June 1st marked the three-year anniversary of the original Life of Purpose facility at Florida Atlantic University opening its doors to our very first client. Many of the founding staff members had worked for the better part of a decade in various aspects of the treatment field but this was different–this was unprecedented. We were standing in the first primary care treatment facility to be located on a university campus rolling out not just another new facility, but a new treatment model for emerging adults. On a personal note, I was excited. At over a decade in long-term recovery and having successfully completed both undergraduate and graduate school since my last use, I knew what we, as recovering individuals, are capable of with the proper support and motivation. That knowledge didn’t just stem from the fact that all of the research supports education, meaning and purpose in life (hence the name), and self-esteem being massive protective factors against relapse. That knowledge came from the fact that I had personally observed the transition in my own sense of self over the course of my pursuit of higher education.
What I was truly shocked by and unprepared for in those early days of the model was the level of resistance I encountered from not only some professionals in the field but other recovering individuals.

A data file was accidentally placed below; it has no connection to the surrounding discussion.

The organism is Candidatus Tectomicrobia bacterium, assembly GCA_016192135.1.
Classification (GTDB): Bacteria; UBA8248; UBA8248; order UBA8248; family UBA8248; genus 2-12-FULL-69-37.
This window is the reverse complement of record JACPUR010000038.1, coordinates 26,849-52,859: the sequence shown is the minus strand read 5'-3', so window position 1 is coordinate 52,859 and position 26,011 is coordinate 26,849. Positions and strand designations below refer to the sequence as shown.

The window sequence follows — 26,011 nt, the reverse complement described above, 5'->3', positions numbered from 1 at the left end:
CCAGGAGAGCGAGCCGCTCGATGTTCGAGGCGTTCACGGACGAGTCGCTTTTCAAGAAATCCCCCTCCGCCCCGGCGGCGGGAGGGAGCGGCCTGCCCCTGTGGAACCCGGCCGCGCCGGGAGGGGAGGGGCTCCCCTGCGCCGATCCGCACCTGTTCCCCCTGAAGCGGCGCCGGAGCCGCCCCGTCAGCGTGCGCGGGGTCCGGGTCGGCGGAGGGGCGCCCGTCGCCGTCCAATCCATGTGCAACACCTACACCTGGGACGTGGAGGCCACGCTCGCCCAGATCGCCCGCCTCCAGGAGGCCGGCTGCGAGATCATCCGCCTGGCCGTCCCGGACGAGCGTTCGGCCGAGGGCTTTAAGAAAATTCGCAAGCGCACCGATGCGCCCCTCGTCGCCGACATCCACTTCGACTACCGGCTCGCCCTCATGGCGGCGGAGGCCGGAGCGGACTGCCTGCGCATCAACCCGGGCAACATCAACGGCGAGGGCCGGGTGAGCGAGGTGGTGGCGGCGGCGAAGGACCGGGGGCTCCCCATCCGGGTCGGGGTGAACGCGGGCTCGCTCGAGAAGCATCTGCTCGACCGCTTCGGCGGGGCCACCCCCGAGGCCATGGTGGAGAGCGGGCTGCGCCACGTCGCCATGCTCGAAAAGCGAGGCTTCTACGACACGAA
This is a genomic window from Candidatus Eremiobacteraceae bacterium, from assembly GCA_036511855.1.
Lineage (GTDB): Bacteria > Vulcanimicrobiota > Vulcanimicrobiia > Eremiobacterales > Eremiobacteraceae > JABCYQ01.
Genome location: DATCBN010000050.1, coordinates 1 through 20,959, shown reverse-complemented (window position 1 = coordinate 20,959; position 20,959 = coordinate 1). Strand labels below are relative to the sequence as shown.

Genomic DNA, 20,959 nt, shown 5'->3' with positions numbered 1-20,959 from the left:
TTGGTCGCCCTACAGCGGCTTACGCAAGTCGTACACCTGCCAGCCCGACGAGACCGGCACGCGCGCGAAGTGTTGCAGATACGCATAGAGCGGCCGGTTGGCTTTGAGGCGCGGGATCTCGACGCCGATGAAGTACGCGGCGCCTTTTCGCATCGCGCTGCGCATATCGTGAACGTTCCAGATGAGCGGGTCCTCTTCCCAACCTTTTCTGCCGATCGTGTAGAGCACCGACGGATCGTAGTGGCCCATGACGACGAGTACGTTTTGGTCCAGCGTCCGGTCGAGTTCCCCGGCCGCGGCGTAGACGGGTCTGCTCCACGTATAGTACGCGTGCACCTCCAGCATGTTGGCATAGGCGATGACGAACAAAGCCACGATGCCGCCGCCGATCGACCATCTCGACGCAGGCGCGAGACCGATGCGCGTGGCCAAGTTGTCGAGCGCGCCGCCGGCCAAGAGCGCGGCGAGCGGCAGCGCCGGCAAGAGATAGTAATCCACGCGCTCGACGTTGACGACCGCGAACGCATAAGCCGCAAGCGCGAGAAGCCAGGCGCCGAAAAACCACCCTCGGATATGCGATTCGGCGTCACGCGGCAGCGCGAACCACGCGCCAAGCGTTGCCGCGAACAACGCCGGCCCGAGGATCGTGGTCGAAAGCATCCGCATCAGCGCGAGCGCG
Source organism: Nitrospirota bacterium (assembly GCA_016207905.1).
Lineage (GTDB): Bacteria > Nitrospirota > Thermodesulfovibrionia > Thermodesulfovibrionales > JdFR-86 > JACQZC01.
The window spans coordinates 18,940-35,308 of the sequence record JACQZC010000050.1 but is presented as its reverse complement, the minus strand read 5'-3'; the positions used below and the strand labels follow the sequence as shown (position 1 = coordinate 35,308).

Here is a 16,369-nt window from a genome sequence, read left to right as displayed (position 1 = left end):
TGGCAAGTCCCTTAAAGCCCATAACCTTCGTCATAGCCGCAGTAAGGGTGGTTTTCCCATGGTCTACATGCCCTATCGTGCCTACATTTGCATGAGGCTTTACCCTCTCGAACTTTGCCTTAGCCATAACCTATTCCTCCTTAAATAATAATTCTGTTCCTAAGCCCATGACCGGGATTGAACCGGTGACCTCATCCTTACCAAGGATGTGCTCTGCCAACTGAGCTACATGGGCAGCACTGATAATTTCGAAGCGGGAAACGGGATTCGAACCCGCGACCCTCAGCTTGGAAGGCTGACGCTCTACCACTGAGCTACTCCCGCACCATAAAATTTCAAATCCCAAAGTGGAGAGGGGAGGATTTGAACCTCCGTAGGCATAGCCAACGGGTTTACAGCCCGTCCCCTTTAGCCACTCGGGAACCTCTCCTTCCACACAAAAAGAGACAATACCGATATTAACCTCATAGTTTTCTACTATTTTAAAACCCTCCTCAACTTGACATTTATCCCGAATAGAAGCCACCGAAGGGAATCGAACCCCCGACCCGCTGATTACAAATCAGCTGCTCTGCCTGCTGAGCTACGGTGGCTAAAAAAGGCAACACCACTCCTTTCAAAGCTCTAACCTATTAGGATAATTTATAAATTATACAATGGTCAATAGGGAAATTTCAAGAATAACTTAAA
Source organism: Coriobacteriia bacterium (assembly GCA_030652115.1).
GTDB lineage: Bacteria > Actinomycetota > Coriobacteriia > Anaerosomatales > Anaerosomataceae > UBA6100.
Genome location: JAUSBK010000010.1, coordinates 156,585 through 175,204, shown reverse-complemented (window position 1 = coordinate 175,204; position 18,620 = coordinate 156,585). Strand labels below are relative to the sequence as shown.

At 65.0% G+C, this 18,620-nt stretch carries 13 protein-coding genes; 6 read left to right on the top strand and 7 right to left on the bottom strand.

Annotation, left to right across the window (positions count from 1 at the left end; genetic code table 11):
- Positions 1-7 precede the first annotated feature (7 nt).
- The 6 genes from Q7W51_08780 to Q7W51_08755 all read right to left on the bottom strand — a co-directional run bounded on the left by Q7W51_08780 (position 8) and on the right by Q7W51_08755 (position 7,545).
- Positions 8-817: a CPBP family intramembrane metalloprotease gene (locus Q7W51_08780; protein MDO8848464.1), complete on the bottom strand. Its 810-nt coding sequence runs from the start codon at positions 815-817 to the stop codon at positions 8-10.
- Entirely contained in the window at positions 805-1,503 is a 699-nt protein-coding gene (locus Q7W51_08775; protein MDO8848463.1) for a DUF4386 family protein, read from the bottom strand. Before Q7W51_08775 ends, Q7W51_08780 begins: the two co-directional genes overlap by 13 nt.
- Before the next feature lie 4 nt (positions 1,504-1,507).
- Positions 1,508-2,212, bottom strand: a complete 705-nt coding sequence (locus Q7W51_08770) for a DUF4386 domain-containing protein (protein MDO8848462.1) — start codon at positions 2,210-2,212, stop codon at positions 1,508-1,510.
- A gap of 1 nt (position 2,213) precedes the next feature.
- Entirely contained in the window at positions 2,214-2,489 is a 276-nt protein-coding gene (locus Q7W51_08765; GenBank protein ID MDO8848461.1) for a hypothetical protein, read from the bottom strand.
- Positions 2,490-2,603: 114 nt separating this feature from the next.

After the initial thrill of the first few weeks of operations, the sense of accomplishment began to give way to a nagging sense of frustration. Despite our team’s enthusiasm and evidence-based research to support the implementation of our clinical approach, as with all things, change and progress come slowly and old entrenched ideas don’t give way without a struggle. What I was truly shocked by and unprepared for in those early days of the model was the level of resistance I encountered from not only some professionals in the field but other recovering individuals who had themselves pursued higher education and received degrees. It’s easy to look back now and dismiss this resistance as folly now that we are armed with hundreds of successful recovery outcomes and dozens of graduations. At the time, however, resistance and even scorn, much of it stemming from individuals I both admired and respected within the substance use disorder treatment field, was the stuff of nightmares. Fortunately, a few clinicians, predominantly in private practice, liked our model and referred a handful of clients. Other students would arrive from word of mouth, largely from the very first clients and their parents being pleased with their own outcomes. I have attended graduations of many of those very first individuals to come through the doors of Life of Purpose, several of whom I personally pulled out of crack motels and apartments at the request of an alumni, or distressed parents located in another state.